Snappers

Snappers: Eat or be Eaten

The author teaches his son to get the blues.


Bluefish eat everything. They keep on eating everything their whole lives. And then at some point something eats them. Getting a child involved in this drama is how you teach a kid to fish in New York State’s saltwater.

Which is what I resolved to do last summer. Word had come in that schools of juvenile bluefish, also known as snappers, were just reaching Reynolds Channel, a narrow strip of water running between Long Beach and the mainland portion of Long Island. I put my five-year-old son, Luke, in the back seat of my beat-up Honda Civic and next to him put his friend, the slightly older and more experienced Felix.

As various complaints came from the back seat over the length of time it was taking to get to Long Beach’s Magnolia Pier, I considered how long it had taken the snappers. Bluefish begin their lives off North Carolina, where they hatch in immense numbers in two separate spawning events—about a million eggs per female in either the spring or summer spawn. For 20 days the larvae bounce around the edge of the continental shelf, feeding on copepods and other microscopic creatures and in turn being fed upon by pretty much anything that is just a little bit bigger than they are.

After many of the original millions have been eaten, the survivors begin the process of “recruitment,” as fisheries biologists call it—the assumption of size and physical characteristics that make bluefish pursuable by humans. Their eyes turn cat-eye yellow. Their sides grow sleek and silver; their backs, blue-green. Soon they are riding the Gulf Stream past the Slope Sea, all along the way eating, all along the way getting eaten. When they finally slip into New York estuaries in mid-July, they are ready, actually desperate, to put on as much size as possible so as not to be eaten themselves. Which is the precise moment children like Luke and Felix come upon them.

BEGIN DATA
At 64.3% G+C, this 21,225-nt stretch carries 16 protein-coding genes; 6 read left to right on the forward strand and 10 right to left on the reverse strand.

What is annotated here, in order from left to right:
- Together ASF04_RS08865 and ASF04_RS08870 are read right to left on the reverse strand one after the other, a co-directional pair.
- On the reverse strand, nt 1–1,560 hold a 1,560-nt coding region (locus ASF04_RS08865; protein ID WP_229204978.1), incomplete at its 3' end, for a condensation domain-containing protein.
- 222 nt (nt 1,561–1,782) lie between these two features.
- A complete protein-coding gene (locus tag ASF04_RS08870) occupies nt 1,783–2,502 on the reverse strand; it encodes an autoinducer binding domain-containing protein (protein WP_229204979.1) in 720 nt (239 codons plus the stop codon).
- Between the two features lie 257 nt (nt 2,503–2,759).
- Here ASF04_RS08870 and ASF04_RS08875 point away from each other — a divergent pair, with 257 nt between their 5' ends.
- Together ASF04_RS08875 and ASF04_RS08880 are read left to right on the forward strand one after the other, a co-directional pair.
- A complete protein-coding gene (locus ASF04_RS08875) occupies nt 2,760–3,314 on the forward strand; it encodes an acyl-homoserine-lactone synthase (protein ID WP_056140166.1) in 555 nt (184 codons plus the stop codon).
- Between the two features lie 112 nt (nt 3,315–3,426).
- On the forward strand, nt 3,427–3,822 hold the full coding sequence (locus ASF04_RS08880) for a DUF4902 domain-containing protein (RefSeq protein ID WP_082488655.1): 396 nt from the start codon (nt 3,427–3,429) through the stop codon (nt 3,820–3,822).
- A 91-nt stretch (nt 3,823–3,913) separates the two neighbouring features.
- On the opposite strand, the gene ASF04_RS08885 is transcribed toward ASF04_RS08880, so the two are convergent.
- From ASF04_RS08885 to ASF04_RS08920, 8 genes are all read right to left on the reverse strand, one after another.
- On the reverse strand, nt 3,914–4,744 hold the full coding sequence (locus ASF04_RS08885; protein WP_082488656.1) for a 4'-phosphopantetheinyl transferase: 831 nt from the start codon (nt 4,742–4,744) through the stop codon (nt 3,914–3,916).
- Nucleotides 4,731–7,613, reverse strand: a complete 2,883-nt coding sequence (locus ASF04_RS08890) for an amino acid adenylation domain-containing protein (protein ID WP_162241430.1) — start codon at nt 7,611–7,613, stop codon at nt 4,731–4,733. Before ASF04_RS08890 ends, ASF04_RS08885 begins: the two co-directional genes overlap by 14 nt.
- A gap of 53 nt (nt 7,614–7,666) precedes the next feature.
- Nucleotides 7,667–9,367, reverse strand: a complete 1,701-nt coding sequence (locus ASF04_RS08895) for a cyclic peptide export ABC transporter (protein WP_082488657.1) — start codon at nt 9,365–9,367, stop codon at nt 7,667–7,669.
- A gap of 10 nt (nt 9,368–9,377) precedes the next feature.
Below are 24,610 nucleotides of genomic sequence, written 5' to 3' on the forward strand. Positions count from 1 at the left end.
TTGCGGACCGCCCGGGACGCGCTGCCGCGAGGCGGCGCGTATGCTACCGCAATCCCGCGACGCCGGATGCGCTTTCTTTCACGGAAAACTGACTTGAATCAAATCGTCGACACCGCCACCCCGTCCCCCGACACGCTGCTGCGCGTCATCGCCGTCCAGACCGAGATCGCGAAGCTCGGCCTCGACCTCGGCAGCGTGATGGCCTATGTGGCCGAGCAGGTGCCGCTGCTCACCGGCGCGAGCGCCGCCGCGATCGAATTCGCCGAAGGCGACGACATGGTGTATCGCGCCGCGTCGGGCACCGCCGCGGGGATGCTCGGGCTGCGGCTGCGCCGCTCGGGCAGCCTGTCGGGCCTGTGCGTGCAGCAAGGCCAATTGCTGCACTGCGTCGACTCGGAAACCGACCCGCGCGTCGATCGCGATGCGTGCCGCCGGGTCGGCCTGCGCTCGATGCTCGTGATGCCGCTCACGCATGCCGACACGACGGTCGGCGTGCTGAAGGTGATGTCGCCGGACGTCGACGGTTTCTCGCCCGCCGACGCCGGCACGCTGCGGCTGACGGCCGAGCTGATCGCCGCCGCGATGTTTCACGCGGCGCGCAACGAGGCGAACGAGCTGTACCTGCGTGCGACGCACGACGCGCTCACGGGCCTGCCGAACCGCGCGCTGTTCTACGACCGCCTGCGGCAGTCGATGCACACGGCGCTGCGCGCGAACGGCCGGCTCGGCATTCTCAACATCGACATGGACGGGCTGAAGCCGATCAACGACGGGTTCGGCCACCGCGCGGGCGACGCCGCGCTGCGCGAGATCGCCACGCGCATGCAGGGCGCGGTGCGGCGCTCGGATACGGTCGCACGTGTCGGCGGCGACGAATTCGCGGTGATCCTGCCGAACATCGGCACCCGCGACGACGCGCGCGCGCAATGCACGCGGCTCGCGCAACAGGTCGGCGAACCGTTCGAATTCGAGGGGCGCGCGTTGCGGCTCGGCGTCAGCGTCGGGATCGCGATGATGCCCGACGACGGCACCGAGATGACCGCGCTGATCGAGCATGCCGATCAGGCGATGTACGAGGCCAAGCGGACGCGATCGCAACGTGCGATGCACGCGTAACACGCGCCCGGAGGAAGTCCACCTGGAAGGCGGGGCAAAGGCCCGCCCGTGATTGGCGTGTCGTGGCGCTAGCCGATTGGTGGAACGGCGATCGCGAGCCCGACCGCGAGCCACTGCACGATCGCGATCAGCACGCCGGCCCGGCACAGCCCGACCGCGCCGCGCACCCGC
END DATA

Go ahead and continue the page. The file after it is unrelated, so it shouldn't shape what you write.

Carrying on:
We arrived at Magnolia in time for the very snapper-y last three hours of the flood tide. And this iconic snapper pier with its nice wood planking and sturdy rail was feeling fishy. Rigging up Luke’s and Felix’s poles was easy. One of the beauties of snapper fishing is its Huck Finn simplicity. A small hook baited with a small fish, usually a spearing or a sand eel, is mostly what’s needed. To spice things up the pursuer of snappers usually adds a bobber—a little colored plastic float affixed to the line 20 to 30 inches above the bait. The snapper is attracted by the flash of the baitfish as it tumbles down the water column. The kid with the pole is in turn attracted by the twitch of the bobber when the snapper hits the bait below.

As simple as it sounds, snapper fishing has a tricky you’ll-knowit-when-you-got-it aspect. Pull too soon after the snapper’s strike and you’ll end up with half a piece of bait. Too late and you get an empty hook. Felix, the older, more experienced child, got the wrist snap just right and soon boom, boom, boom, three snappers were in the pail.

Tears ensued. It wasn’t fair, my son insisted. He was terrible at snapper fishing. He was the worst snapper fisherman ever. But as his tears dried on my shoulder I saw out of the corner of my eye his bobber plunge and I pulled back on the pole. Luke reeled in successfully and another fisherman was recruited.

By the end of the afternoon the final score was six to two, far short of our legal limit of 10 per person. They ranged in size from a skimpy four inches to a whopping nine.